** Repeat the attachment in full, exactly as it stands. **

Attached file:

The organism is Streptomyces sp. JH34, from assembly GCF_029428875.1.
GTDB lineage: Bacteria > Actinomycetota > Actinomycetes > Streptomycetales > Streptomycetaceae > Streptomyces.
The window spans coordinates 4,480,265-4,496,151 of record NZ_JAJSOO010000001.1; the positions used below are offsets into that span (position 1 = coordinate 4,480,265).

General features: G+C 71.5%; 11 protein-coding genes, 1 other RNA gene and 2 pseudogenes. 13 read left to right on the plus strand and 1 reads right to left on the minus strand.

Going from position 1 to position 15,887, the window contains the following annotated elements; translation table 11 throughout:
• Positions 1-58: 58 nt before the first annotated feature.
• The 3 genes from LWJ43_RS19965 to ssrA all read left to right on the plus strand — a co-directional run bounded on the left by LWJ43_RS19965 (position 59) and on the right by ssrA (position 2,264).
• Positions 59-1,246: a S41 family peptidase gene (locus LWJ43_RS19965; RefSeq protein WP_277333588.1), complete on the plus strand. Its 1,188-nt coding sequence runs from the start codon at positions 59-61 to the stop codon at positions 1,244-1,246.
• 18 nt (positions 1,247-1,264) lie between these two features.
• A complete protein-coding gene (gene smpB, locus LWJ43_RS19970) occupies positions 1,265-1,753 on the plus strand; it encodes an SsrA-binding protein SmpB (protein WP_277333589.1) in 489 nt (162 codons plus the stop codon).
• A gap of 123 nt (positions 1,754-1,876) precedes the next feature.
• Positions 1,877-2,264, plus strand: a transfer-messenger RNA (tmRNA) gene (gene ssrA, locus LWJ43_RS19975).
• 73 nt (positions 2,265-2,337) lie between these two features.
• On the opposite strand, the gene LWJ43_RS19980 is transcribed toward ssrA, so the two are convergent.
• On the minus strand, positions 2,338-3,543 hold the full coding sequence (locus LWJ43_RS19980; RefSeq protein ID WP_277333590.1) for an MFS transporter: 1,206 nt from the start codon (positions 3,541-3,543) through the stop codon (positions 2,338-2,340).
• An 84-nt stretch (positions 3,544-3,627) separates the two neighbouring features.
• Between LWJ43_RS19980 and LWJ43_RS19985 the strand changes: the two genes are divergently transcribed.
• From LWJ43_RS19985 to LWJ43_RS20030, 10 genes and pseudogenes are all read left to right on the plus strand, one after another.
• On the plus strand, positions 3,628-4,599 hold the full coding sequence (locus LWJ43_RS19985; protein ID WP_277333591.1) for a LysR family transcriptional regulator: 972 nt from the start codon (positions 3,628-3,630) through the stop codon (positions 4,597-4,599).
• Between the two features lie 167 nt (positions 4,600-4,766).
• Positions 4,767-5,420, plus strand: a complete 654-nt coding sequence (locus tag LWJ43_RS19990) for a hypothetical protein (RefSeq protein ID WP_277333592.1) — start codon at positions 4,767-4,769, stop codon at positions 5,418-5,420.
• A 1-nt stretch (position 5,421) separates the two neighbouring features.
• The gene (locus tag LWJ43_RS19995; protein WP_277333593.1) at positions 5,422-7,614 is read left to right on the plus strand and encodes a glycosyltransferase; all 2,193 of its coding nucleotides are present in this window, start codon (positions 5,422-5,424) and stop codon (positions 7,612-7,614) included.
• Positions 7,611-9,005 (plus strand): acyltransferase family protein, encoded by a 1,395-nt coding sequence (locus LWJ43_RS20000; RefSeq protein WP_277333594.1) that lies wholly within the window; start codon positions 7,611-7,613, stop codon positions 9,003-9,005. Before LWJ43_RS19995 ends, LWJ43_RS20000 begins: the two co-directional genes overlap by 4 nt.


The organism is Streptomyces sp. JH34, from assembly GCF_029428875.1.
GTDB lineage: Bacteria > Actinomycetota > Actinomycetes > Streptomycetales > Streptomycetaceae > Streptomyces.
The window spans coordinates 4,480,265-4,496,151 of record NZ_JAJSOO010000001.1; the positions used below are offsets into that span (position 1 = coordinate 4,480,265).

General features: G+C 71.5%; 11 protein-coding genes, 1 other RNA gene and 2 pseudogenes. 13 read left to right on the plus strand and 1 reads right to left on the minus strand.

Going from position 1 to position 15,887, the window contains the following annotated elements; translation table 11 throughout:
• Positions 1-58: 58 nt before the first annotated feature.
• The 3 genes from LWJ43_RS19965 to ssrA all read left to right on the plus strand — a co-directional run bounded on the left by LWJ43_RS19965 (position 59) and on the right by ssrA (position 2,264).
• Positions 59-1,246: a S41 family peptidase gene (locus LWJ43_RS19965; RefSeq protein WP_277333588.1), complete on the plus strand. Its 1,188-nt coding sequence runs from the start codon at positions 59-61 to the stop codon at positions 1,244-1,246.
• 18 nt (positions 1,247-1,264) lie between these two features.
• A complete protein-coding gene (gene smpB, locus LWJ43_RS19970) occupies positions 1,265-1,753 on the plus strand; it encodes an SsrA-binding protein SmpB (protein WP_277333589.1) in 489 nt (162 codons plus the stop codon).
• A gap of 123 nt (positions 1,754-1,876) precedes the next feature.
• Positions 1,877-2,264, plus strand: a transfer-messenger RNA (tmRNA) gene (gene ssrA, locus LWJ43_RS19975).
• 73 nt (positions 2,265-2,337) lie between these two features.
• On the opposite strand, the gene LWJ43_RS19980 is transcribed toward ssrA, so the two are convergent.
• On the minus strand, positions 2,338-3,543 hold the full coding sequence (locus LWJ43_RS19980; RefSeq protein ID WP_277333590.1) for an MFS transporter: 1,206 nt from the start codon (positions 3,541-3,543) through the stop codon (positions 2,338-2,340).
• An 84-nt stretch (positions 3,544-3,627) separates the two neighbouring features.
• Between LWJ43_RS19980 and LWJ43_RS19985 the strand changes: the two genes are divergently transcribed.
• From LWJ43_RS19985 to LWJ43_RS20030, 10 genes and pseudogenes are all read left to right on the plus strand, one after another.
• On the plus strand, positions 3,628-4,599 hold the full coding sequence (locus LWJ43_RS19985; protein ID WP_277333591.1) for a LysR family transcriptional regulator: 972 nt from the start codon (positions 3,628-3,630) through the stop codon (positions 4,597-4,599).
• Between the two features lie 167 nt (positions 4,600-4,766).
• Positions 4,767-5,420, plus strand: a complete 654-nt coding sequence (locus tag LWJ43_RS19990) for a hypothetical protein (RefSeq protein ID WP_277333592.1) — start codon at positions 4,767-4,769, stop codon at positions 5,418-5,420.
• A 1-nt stretch (position 5,421) separates the two neighbouring features.
• The gene (locus tag LWJ43_RS19995; protein WP_277333593.1) at positions 5,422-7,614 is read left to right on the plus strand and encodes a glycosyltransferase; all 2,193 of its coding nucleotides are present in this window, start codon (positions 5,422-5,424) and stop codon (positions 7,612-7,614) included.
• Positions 7,611-9,005 (plus strand): acyltransferase family protein, encoded by a 1,395-nt coding sequence (locus LWJ43_RS20000; RefSeq protein WP_277333594.1) that lies wholly within the window; start codon positions 7,611-7,613, stop codon positions 9,003-9,005. Before LWJ43_RS19995 ends, LWJ43_RS20000 begins: the two co-directional genes overlap by 4 nt.